Birds living in colder climate have generally larger bodies, in order to reduce heat loss. To understand better the variations in body size induced by changing temperatures, scientists studied the European house sparrows from Australia and New Zeeland. They looked for relationships between variations in size of the birds with the high summer temperatures. The conclusion was that the average adult body size was decreased, and this was strongly correlated with high temperatures. The study raises concerns that increasing global warming could decrease the body of birds, with a negative impact on their health.

    Read the full story: https://www.eurekalert.org
    Scientific publication: http://www.bioone.org


    Horses once had five distinct toes. Image by ScienceBriefss
    It is largely accepted that horses that live today have only single-toed hooves

    It is largely accepted that horses that live today have only single-toed hooves. Previous research has shown that their ancestors had maximum three or four functional toes. However, a new study published today claims that Mesohippus, a horse which lived 35 million years ago, had five distinct toes. The same is similar for a more recent horse relative from 5 million years ago. In the modern horse, the four of the fingers have gradually reduced with evolution until they became the ridges of the horse hooves.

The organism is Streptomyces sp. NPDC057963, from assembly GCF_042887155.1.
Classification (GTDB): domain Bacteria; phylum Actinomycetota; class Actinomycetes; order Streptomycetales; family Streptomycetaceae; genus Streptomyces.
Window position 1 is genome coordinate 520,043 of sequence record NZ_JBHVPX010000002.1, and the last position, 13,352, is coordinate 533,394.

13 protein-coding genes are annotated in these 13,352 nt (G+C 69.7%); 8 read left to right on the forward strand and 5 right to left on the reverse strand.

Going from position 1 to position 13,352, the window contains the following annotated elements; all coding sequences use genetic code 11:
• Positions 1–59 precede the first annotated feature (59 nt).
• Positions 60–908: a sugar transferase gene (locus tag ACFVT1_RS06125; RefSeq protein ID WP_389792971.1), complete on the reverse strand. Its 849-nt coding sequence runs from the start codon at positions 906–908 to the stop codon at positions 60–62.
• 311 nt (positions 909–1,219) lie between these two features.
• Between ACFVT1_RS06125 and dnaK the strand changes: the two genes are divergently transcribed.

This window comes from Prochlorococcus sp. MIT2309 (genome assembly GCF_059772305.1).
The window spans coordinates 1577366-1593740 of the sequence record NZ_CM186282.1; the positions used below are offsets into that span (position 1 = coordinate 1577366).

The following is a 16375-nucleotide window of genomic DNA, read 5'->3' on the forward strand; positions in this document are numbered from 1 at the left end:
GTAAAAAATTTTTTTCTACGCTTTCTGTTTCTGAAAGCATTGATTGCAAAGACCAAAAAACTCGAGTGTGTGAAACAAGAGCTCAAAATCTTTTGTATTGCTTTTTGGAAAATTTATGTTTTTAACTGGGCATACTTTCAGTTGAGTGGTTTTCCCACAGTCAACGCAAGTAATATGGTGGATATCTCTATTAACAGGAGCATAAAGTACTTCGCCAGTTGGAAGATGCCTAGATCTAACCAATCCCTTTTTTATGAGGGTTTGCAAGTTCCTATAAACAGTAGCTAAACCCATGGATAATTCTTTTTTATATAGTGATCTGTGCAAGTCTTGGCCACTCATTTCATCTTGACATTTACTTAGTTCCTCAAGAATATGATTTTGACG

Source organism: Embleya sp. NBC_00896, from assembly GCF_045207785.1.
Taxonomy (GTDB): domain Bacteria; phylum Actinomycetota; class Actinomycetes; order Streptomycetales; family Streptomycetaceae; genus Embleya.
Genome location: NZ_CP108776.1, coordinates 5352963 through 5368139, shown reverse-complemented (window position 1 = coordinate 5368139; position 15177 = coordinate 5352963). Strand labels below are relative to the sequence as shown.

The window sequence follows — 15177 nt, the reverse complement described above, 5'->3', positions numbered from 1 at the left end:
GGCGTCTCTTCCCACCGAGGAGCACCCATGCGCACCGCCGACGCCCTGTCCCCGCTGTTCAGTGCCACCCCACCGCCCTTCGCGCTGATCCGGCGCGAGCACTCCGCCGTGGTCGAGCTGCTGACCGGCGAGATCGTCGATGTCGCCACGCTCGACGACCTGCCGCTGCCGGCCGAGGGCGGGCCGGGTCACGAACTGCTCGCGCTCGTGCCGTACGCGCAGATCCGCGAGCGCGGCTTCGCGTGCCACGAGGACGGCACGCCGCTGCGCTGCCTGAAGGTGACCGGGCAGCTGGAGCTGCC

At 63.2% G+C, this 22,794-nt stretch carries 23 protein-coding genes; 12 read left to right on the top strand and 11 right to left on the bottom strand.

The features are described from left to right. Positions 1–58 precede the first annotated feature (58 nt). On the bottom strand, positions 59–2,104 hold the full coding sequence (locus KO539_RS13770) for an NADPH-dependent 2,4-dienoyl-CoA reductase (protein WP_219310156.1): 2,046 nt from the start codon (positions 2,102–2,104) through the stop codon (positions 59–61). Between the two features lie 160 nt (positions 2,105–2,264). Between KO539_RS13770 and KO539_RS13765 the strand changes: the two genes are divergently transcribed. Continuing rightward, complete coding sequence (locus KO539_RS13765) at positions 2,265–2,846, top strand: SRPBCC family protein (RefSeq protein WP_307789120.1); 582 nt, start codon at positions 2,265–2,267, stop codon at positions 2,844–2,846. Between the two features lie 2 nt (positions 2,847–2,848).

Read the full story: http://www.sciencemag.org
    Scientific publication: The Royal society Publishing


    Centipede venom can kill large preys. Nattawat Kaewjirasit, dreamstime.com